How much time to align table saw?

I've read in a thread or two, that you should take a "day or two" to align your table saw. Are they talking 8 hour or anything near 8 hour days? 16 hours to align a saw? Just wondering how long people in the group spent alinging their saws. I spent less than 2 hours, checking spindle runout, blade runout. Aligned miter slots to blade, aligned fence (Beis clone) I used a dial indicator, magnetic base, feeler gauges and a straight edge. End result was a great cutting saw. This was with an old Uni. I guess a contractors saw might take a bit longer to align the miter slots to blade, but 2 days??
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I just did this for the first time on a used Powermatic contractor saw. In all it probably took me 8 hours spread out over a couple of days, most of the time was spent leveling the table, aligning the blade to the miters is also took a while. If the saw had been in better shape initially and it hadn't been my first attempt I can see 2 hrs being possible.
The one tip I'd pass on relates to shimming the table, I ended up buying a couple of sets of feeler gauges, remove the pivot bolt so you've loose shims. Play around with different shims placed above or below eachbolt, insert the feeler until it touches the bolt so get repeatable results. You'll end up with a flat table with six feelers (three bolts for each wing) sticking up or down. What I learned was not to bother trying to cut the feeler and reinsert but rather to simply fold it forwards and backwards, it'll snap flush wth the table, and you're done. In my case there were no pieces of feeler standing proud, if there was I'd clean it up with a Dremel.
IMO the saw cuts well, feeds smoothly and produces good results. There are still slight patches where the wood shows burning but I think that's more my feeding technique than the saw.

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I'm with you -- I see two hours, but two days is over the edge.
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Doug Miller (alphageek at milmac dot com)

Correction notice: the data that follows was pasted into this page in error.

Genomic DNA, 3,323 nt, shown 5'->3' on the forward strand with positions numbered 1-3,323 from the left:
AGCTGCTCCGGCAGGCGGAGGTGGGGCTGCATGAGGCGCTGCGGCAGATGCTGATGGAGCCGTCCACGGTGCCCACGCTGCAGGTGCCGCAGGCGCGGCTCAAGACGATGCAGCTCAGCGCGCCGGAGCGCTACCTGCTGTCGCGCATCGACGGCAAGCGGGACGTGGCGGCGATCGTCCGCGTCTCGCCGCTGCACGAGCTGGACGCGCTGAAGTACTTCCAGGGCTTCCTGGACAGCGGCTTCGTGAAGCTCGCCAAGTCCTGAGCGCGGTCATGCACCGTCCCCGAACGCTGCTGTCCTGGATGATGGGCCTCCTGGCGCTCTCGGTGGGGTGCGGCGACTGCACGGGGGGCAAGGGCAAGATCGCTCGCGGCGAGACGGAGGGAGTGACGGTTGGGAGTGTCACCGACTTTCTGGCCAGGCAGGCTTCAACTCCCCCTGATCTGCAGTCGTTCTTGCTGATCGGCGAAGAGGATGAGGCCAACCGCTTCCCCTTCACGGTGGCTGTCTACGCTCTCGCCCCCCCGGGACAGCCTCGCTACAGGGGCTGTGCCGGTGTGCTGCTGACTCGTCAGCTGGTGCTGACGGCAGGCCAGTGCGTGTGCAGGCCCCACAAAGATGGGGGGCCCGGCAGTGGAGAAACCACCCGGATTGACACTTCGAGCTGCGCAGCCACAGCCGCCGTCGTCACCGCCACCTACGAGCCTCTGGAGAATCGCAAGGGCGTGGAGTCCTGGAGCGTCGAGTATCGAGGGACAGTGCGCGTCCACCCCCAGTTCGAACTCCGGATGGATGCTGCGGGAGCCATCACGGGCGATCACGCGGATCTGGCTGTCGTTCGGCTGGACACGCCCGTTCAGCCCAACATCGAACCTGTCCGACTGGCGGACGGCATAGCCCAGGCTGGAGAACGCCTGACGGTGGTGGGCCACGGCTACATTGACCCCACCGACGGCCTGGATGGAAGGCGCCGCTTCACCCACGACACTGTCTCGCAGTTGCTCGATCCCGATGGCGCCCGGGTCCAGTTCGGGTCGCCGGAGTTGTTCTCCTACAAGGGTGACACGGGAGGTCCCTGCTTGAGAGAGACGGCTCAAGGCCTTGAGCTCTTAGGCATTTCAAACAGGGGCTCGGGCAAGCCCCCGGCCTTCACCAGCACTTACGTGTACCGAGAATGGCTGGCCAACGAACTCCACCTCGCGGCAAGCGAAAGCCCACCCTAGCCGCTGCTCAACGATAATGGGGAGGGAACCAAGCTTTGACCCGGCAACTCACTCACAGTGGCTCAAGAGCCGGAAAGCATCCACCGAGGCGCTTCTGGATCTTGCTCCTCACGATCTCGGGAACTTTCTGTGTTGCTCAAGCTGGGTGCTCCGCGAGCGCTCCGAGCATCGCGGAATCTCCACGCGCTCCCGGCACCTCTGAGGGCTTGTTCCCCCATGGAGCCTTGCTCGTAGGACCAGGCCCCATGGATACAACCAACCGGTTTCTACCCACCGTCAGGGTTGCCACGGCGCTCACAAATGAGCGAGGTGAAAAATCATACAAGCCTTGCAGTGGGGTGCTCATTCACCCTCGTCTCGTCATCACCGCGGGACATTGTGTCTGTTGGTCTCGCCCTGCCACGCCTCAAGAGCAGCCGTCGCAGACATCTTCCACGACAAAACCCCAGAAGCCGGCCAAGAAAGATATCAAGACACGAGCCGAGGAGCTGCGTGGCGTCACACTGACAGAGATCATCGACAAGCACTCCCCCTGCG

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I don't know about others here but it seems that at least you and I are on the same page when it comes to aligning a table saw. After I moved I wanted to recheck the saw and spent about 2-3 hours doing so. If you have the right tools for the job and little distraction it takes very little time. I built a queen sized captains style bed in a weekend including stain time! Others may take a week to do the same thing.
searhcer
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It takes me about an hour to do my old Unisaw, I use a master plate and my HTC fence. I do check my work with a dial indicator error is generally less than .002, with + or - .001 on the master plate.
Mark (sixoneeight) = 618
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I aligned and cleaned up an old Craftsman Model 100 in around 3 hours. Having done it and knowing what quirks to be aware of I can now align it in much less time. In fact I aligned the blade on an 8" Craftsman from the 60's for a friend, in well under an hour including time to take the top off the shell. I agree with you that there really is not that much to it.
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-Mike-
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sailor wrote:

Well...if you look at a new saw you've got: